• Shanna participated in the Columbia/Snake River System Operations DEIS public meeting for the League, providing comments on the importance of the navigation system for wheat producers. We have scheduled a brief League Board call to discuss the status and encourage additional public comments.
  • The OWGL newsletter went out electronically. We sent a postcard to those accustomed to receiving only a print version, with an option to access via the web or receive emails.
  • Scholarship acceptance notices were sent to nine students who were selected as recipients of Oregon Wheat Foundation scholarships.
  • Tana and I had our second meeting with the database developer to assess and implement efficiencies. Tana has been working with assessment payers to clean up reports and ensure appropriate entry.
  • I spent a good section of the week in final preparation for the OWC meeting scheduled for next week.

A number of key reports came out this week, including the NASS production report, NASS grain stocks reports and USDA CRP sign up acceptance rates by state.

Across sectors, the method of doing business is changing in response to coronavirus: from implementing added protections for employees, to facilitate remote work to enforcing social distancing. This week involved tough decisions necessary to ensure that we can function in the near term, maintain critical services through economic recovery and operate in a manner that will assure the overall health of Oregon Wheat long term. We do not anticipate that our normal way of doing business will return for quite some time. Both OWGL and OWC offices are currently closed to the public and employees with essential job functions are working remotely. In addition, with the fundamental changes to our operations, we required a reduction in force and provided notice of layoff to an OWC employee.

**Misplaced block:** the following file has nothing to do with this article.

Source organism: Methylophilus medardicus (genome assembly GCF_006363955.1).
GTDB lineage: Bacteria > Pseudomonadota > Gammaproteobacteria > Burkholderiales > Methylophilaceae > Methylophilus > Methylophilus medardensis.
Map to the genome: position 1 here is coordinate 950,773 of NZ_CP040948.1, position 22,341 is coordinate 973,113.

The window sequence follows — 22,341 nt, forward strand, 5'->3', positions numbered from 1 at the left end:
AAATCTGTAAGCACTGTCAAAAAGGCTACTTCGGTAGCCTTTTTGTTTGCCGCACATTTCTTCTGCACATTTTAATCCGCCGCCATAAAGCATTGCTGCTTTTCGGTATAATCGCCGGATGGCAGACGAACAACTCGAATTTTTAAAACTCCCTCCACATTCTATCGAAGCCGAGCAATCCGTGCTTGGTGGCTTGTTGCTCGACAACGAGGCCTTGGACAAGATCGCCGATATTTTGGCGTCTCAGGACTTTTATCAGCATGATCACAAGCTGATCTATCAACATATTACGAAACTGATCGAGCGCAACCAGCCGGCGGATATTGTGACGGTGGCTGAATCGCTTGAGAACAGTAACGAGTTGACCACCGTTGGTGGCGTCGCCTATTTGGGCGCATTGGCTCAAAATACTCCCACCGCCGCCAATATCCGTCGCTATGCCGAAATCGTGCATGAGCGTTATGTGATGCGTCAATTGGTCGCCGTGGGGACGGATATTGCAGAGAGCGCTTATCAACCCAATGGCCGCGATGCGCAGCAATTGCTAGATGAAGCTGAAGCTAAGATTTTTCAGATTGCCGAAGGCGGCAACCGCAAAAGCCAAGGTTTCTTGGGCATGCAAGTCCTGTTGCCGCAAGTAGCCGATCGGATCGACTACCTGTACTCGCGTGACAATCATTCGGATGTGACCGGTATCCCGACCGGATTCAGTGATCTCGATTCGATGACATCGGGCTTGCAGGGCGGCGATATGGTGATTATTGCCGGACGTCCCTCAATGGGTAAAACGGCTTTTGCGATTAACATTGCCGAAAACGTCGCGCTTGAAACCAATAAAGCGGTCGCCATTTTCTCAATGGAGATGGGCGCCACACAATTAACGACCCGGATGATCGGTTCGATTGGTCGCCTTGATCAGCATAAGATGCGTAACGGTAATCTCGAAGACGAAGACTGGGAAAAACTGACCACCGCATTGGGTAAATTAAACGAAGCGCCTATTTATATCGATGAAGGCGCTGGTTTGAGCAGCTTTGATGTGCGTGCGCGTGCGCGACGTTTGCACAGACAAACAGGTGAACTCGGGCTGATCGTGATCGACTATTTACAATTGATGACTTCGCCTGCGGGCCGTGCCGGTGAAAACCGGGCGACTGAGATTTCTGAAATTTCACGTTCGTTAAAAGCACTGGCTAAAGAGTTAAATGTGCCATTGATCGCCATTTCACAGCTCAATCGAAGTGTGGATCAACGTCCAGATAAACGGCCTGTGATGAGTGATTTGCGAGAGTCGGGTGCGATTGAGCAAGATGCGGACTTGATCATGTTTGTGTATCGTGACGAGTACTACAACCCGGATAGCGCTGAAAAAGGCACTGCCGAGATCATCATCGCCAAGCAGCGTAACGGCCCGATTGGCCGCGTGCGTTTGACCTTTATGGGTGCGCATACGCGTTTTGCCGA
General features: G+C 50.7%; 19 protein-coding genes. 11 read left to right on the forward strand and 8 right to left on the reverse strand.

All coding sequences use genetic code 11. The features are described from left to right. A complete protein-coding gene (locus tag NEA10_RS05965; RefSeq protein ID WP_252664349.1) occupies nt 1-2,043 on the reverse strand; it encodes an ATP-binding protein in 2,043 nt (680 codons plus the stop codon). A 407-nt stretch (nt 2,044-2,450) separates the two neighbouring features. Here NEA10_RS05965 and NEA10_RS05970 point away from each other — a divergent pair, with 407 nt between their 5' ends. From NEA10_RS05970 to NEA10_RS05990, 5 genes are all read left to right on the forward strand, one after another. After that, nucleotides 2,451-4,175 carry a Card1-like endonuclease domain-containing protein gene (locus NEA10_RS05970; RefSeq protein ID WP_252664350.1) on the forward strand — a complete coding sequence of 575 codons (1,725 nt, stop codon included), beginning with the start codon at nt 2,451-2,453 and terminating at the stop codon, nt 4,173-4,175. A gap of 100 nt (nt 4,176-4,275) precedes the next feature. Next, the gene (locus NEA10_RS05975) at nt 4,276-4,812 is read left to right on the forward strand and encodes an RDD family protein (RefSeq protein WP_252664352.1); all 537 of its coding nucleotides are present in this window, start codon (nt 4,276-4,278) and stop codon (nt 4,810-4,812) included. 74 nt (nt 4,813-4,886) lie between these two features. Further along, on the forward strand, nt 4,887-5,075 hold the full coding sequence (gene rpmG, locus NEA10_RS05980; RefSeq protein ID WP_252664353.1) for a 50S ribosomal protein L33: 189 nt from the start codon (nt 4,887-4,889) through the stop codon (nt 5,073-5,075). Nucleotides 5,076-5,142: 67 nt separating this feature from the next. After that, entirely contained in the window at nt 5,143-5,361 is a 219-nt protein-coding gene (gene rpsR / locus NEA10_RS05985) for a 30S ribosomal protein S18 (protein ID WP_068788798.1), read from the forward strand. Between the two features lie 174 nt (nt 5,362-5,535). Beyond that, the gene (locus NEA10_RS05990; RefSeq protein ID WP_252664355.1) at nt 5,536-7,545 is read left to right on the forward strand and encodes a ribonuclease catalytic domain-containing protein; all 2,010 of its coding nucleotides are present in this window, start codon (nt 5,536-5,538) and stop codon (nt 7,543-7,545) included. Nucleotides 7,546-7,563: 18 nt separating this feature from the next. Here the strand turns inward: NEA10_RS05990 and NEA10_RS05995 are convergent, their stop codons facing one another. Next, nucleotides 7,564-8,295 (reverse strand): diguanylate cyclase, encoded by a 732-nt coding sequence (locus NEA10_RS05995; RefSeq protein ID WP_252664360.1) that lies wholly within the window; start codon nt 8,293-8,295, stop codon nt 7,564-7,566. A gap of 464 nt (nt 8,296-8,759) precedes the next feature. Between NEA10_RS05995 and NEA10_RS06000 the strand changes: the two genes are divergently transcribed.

While farm operations continue providing essential service, many businesses are struggling. We sent out a special action alert requesting delayed implementation of the Corporate Activities Tax (CAT), in light of the crisis the state and our businesses – including farmers- are facing. We anticipate an upcoming special session that will include conversation on the CAT. For OWGL, recipients of printed newsletters for whom we do not have an email will receive a postcard with a code to view newsletters online and an option to opt-in to electronic communications. We are making continual updates to our covid-19 resource page on our website for our members.

Beyond coronavirus related-activities, much of the week was spent preparing a draft proposed budget and other materials for the OWC meeting scheduled for April 6. In addition, the comment period for the draft EIS for the Columbia/Snake River System Operations remains open until April 13 and this week, in addition to written comment, I prepared and delivered verbal public comment at one of the public meetings. Finally, rain is a good thing. It was nice to see a few spring showers out my office window and watch equipment pass by for spring spraying. Especially as the entirety of the state continues to see abnormally dry to moderate drought conditions, every drink of water is welcome!


Week of March 16

A significant portion of this week was dominated by coronavirus, much like your newsfeeds. At OWGL, staff worked extensively through our networks preparing written requests for exemptions to any potential ‘stay at home’ orders and establishing resource materials covid-19 resource materials for our producers. We cancelled the annual May golf scramble, a fundraiser for the Oregon Wheat Foundation. Scholarship evaluation for submitted applications wrapped up this week, with staff completing review of the final round for the ‘second chance’ scholarship. We continued extensive engagement with partners, as well, in relation to the open public comment period for the drat EIS on the Columbia River System Operations and supporting the listed preferred alternative. Office time allowed for preparation for meetings with the OWC scheduled to meet April 6th via videoconference/teleconference. The Commission will address operations in light of covid-19 changes, review budget items, adjust master agreements and conduct necessary business. The OWGL Executive Committee will meet April 9th, also by teleconference to discuss the draft EIS, review of insurance policies, support Commission appointments and receive reports on critical operations.